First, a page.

The Secret Life of a Florida Basketball Manager

You’ve seen them, the guys tirelessly rebounding for players during warm-up and hustling for water and towels at every timeout. The unsung heroes of the basketball program. These are the UF Basketball Managers, a proud fraternity of students that do the day-to-day tasks that help things run smoothly all season long. You always see them on the sideline, but do you really know what they do? In an effort to find out I reached out to Ryan Jackson, a current manager for the team. He was gracious enough to give me some insight about what it’s really like being on the support staff for the team.

This is the secret life of a Florida basketball manager.

EF: Thanks so much for joining me Ryan! I know this is a busy time of the year for you so I really appreciate it. First, can you tell everyone where you’re from, what you’re taking in school, and what your role is with the Florida basketball program?

RJ: Thanks for having me Eric. My name is Ryan Jackson and I’m from Ocala, Florida. I’m majoring in sports management. I’m a second year manager at UF but this is my fourth year as a manager. I worked at Central Florida in Ocala for my first two years as a JUCO manager. As a manager here I am given many responsibilities each day that can include working players out before or after practice, setting up practice, helping out the coaches with anything they need and if there is any administrative-type work we try to help out with that as well.

EF: We’ll get into more details of your job in a moment, but before that I’m curious, growing up in central Florida did you grow up as Gators fan? Or what was your first exposure to Gators basketball?

RJ: I definitely grew up in a Gators household. My dad graduated for UF in the eighties and had season tickets to football games since then. I went to my first football game when I was three I think, and started to go to the basketball games as well. I can remember really starting to like it when the Gators won the back-to-back national titles. Great time to start loving Gator basketball, right!

EF: No kidding! The personality of the coaching staff has set the tone in recruiting and has the Gatos back on the recruiting front nationally. You know the personalities of the coaching staff perhaps better than anyone due to your role. How would you describe them and why are great players gravitating towards them?

RJ: Yeah for sure, coach White treats everyone in the program with the utmost respect. I can’t imagine another head coach playing noon ball every day after a two-hour practice with the managers. Personally, I couldn’t be happier working for Coach White.

Coach Al Pinkins has been a great addition this offseason. He’s really laid back and cares about each player and manager so much. He’s very easy to go sit in his office and have a conversation with, and I’m sure recruits feel the same way.

Coach Jordan Mincy always has so much energy on and off the court. He’s always laughing, making jokes, but at the same time he’s very serious and takes so much pride in the work he does for the Gators.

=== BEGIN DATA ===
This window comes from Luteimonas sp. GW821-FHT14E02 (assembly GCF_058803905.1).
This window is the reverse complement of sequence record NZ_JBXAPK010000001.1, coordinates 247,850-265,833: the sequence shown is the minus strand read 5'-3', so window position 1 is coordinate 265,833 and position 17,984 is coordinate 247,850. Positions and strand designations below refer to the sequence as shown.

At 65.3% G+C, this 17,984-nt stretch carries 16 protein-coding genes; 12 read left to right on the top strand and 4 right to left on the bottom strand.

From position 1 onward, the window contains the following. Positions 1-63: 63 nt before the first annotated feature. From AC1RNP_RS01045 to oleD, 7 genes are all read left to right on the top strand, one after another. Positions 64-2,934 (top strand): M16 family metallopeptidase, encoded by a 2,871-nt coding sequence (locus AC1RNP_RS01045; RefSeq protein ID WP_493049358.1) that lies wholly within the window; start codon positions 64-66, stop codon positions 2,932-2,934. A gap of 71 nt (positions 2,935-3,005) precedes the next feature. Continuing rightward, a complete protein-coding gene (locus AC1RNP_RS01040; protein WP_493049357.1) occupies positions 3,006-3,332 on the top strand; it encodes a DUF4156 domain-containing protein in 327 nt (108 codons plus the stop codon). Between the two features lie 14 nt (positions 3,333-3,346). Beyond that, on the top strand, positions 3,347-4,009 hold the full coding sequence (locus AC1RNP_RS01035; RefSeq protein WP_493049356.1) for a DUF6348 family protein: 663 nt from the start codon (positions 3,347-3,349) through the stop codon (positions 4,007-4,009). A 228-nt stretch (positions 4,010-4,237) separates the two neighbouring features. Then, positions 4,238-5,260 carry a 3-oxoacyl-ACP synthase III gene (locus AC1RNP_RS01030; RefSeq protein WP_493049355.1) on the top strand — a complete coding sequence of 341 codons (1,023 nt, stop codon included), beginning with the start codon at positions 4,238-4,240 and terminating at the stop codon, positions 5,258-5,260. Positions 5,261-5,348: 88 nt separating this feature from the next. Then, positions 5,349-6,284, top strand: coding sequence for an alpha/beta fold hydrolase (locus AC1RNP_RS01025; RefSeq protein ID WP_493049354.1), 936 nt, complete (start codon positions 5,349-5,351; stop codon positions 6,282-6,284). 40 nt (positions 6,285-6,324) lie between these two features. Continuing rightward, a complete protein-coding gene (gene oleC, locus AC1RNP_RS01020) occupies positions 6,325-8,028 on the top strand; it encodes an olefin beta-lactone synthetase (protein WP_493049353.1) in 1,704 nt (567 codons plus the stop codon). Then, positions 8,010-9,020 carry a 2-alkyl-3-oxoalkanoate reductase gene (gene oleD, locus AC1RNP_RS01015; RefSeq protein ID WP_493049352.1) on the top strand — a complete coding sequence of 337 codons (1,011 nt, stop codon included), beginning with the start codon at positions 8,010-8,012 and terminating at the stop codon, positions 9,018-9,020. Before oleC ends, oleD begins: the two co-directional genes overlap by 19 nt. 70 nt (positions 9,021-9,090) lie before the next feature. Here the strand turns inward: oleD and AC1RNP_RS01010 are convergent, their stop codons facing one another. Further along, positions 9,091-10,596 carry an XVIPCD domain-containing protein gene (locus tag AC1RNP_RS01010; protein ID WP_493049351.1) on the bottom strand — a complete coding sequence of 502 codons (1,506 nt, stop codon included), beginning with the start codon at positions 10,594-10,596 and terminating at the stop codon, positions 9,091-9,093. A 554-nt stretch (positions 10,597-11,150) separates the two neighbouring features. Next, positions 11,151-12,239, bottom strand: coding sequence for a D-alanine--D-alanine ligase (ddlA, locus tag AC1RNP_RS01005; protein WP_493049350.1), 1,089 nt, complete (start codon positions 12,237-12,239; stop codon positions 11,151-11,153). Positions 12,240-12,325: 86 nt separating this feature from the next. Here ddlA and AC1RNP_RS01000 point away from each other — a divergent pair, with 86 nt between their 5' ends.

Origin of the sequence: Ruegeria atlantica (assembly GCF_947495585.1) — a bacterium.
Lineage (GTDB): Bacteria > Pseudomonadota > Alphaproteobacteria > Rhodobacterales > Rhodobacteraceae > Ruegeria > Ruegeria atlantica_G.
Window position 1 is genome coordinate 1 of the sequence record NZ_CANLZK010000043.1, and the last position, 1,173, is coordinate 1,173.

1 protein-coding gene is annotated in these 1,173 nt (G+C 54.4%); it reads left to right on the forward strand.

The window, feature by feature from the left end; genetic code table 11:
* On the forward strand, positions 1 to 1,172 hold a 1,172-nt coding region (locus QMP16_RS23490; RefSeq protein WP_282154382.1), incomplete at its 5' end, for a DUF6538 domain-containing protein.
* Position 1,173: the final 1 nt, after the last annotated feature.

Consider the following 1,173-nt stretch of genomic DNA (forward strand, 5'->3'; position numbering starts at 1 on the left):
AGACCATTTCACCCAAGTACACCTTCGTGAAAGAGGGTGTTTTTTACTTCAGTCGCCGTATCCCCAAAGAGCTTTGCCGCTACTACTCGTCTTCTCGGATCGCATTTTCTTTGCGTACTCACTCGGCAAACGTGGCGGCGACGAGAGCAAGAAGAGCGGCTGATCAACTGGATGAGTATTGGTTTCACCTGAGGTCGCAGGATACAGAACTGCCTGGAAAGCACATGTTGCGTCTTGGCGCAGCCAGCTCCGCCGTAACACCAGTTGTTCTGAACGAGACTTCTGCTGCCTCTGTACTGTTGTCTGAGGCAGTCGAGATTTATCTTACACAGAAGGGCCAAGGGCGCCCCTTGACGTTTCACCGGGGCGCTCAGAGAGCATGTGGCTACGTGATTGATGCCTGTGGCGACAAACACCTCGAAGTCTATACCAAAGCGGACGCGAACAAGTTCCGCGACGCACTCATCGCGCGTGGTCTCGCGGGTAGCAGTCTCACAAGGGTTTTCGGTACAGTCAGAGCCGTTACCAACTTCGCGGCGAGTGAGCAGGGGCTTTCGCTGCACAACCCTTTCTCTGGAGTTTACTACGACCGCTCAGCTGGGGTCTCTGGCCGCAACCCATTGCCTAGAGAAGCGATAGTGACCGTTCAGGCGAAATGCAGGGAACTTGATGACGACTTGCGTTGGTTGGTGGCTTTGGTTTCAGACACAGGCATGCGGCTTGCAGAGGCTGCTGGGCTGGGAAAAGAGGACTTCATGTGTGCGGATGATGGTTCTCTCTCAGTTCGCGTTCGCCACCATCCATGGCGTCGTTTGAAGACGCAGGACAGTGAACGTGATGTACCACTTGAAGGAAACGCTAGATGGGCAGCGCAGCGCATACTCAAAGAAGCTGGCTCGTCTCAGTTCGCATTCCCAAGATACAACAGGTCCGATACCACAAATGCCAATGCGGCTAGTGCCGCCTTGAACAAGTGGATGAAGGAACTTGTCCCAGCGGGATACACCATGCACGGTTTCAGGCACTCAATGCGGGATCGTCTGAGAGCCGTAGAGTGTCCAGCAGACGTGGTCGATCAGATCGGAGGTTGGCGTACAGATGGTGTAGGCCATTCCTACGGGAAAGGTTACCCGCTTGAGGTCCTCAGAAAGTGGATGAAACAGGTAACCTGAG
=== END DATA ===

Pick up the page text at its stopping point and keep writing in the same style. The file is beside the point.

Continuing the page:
Coach Darris Nichols is a great coach to learn from. I really try and listen when we talk and try to take away as much as I can from his basketball knowledge. He’s a great mix of Coach Mincy’s high energy and Coach Pinkins’ relaxed personality.

I think overall their personalities all mesh well and they are able to build great relationships with recruits as well as support staff like managers and video assistants.

EF: That’s an amazing rundown and it’s great to see a different side of those coaches. I want to get more into your day-to-day role as a manager. I’m going to give you some different situations and I’d love for you to give me a rundown of what your day looks like from start to finish. First, let’s say it’s a weekday home game in, say, January, so it’s a conference opponent. What does your day look like?

RJ: Oh man, it’s a long day for the managers. We will get into the practice facility early in the morning and get our van packed with each bag we have to take over to the arena. It includes gear, towels, shoot around loops, game loops, the jerseys, stools, laundry bags, among other things. Then we will set up for shoot around and then set up the court for the game, which includes the ref’s locker room and the away team locker room. After shoot around two managers will go back to the facility and start washing the shoot around loops while the others set up more for the game. Once players start coming back to the O’Dome we will start rebounding for them and get ready for the game. After the game ends we clean the bench, ref locker room, and away locker room. As well as we take down anything from the court setup. Lastly, we take everything back over to the practice facility and start laundry for the jerseys and game gear.

EF: That is definitely a long day! It totally makes sense, but I didn’t even think about you having to take care of the refs AND the visitor’s locker room! Okay, next scenario: a normal practice day. What does that look like?

RJ: Depends on if I have class or not but assuming I do, I’ll get in around 9 AM and go upstairs and check to see if any of the coaches, Director of Basketball Operations, or scouting director need anything. Then, I’ll make sure we are stocked with water in the fridge upstairs and coach’s locker room. I’ll see if any player are in and want to get a workout in. After that I’ll normally head to class. Once that’s over I’ll see if any of the coaches want lunch picked up for them. Then we will start setting up for practice with towels, water bottles, and making sure the court is clean. Then we help during practice and clean up once it’s all over. Finally comes the best part of the job. Playing noon ball with the coaches. It’s pickup basketball for 40 minutes with no breaks. It’s always exhausting and we don’t win many but on the days we do get a win, it’s a great feeling! The last part of the day is doing laundry for the players, coaches, and other managers. Once that’s over we head home and get ready to repeat it all tomorrow.

EF: Wow, it definitely sounds like you wear a lot of hats! What is the weirdest request you’ve had to fill from one of the coaches, or is there any good stories about something you’ve needed to do to help them out?